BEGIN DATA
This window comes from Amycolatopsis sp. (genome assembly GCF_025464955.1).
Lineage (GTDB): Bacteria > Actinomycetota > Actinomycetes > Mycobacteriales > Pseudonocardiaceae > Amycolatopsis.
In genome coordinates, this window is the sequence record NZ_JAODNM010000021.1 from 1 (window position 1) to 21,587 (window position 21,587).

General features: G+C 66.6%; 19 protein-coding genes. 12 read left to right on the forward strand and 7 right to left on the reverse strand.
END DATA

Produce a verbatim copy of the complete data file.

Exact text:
This window comes from Amycolatopsis sp. (genome assembly GCF_025464955.1).
Lineage (GTDB): Bacteria > Actinomycetota > Actinomycetes > Mycobacteriales > Pseudonocardiaceae > Amycolatopsis.
In genome coordinates, this window is the sequence record NZ_JAODNM010000021.1 from 1 (window position 1) to 21,587 (window position 21,587).

General features: G+C 66.6%; 19 protein-coding genes. 12 read left to right on the forward strand and 7 right to left on the reverse strand.